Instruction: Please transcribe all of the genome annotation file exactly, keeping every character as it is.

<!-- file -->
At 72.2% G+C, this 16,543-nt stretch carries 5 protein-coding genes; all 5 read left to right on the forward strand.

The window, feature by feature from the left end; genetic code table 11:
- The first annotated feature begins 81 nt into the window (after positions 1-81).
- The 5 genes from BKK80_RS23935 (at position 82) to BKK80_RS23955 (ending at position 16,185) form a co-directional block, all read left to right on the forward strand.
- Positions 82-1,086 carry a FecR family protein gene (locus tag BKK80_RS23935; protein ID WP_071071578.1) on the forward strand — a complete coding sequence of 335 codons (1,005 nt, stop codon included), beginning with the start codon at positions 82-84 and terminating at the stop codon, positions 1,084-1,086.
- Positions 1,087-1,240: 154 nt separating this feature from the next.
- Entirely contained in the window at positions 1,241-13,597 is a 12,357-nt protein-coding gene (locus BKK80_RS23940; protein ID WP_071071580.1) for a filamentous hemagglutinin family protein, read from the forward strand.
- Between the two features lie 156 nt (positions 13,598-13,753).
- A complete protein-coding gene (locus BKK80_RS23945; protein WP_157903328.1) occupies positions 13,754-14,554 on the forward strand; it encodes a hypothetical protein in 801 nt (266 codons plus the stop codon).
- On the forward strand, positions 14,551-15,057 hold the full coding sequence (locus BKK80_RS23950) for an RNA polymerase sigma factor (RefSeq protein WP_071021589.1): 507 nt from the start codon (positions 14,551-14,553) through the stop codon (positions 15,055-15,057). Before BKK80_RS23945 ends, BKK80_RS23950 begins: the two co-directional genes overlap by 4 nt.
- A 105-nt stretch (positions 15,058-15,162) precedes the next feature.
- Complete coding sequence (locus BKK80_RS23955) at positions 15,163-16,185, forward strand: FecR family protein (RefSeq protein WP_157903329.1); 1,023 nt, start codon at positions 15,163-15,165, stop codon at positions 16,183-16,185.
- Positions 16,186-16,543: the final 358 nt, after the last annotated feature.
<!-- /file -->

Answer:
At 72.2% G+C, this 16,543-nt stretch carries 5 protein-coding genes; all 5 read left to right on the forward strand.

The window, feature by feature from the left end; genetic code table 11:
- The first annotated feature begins 81 nt into the window (after positions 1-81).
- The 5 genes from BKK80_RS23935 (at position 82) to BKK80_RS23955 (ending at position 16,185) form a co-directional block, all read left to right on the forward strand.
- Positions 82-1,086 carry a FecR family protein gene (locus tag BKK80_RS23935; protein ID WP_071071578.1) on the forward strand — a complete coding sequence of 335 codons (1,005 nt, stop codon included), beginning with the start codon at positions 82-84 and terminating at the stop codon, positions 1,084-1,086.
- Positions 1,087-1,240: 154 nt separating this feature from the next.
- Entirely contained in the window at positions 1,241-13,597 is a 12,357-nt protein-coding gene (locus BKK80_RS23940; protein ID WP_071071580.1) for a filamentous hemagglutinin family protein, read from the forward strand.
- Between the two features lie 156 nt (positions 13,598-13,753).
- A complete protein-coding gene (locus BKK80_RS23945; protein WP_157903328.1) occupies positions 13,754-14,554 on the forward strand; it encodes a hypothetical protein in 801 nt (266 codons plus the stop codon).
- On the forward strand, positions 14,551-15,057 hold the full coding sequence (locus BKK80_RS23950) for an RNA polymerase sigma factor (RefSeq protein WP_071021589.1): 507 nt from the start codon (positions 14,551-14,553) through the stop codon (positions 15,055-15,057). Before BKK80_RS23945 ends, BKK80_RS23950 begins: the two co-directional genes overlap by 4 nt.
- A 105-nt stretch (positions 15,058-15,162) precedes the next feature.
- Complete coding sequence (locus BKK80_RS23955) at positions 15,163-16,185, forward strand: FecR family protein (RefSeq protein WP_157903329.1); 1,023 nt, start codon at positions 15,163-15,165, stop codon at positions 16,183-16,185.
- Positions 16,186-16,543: the final 358 nt, after the last annotated feature.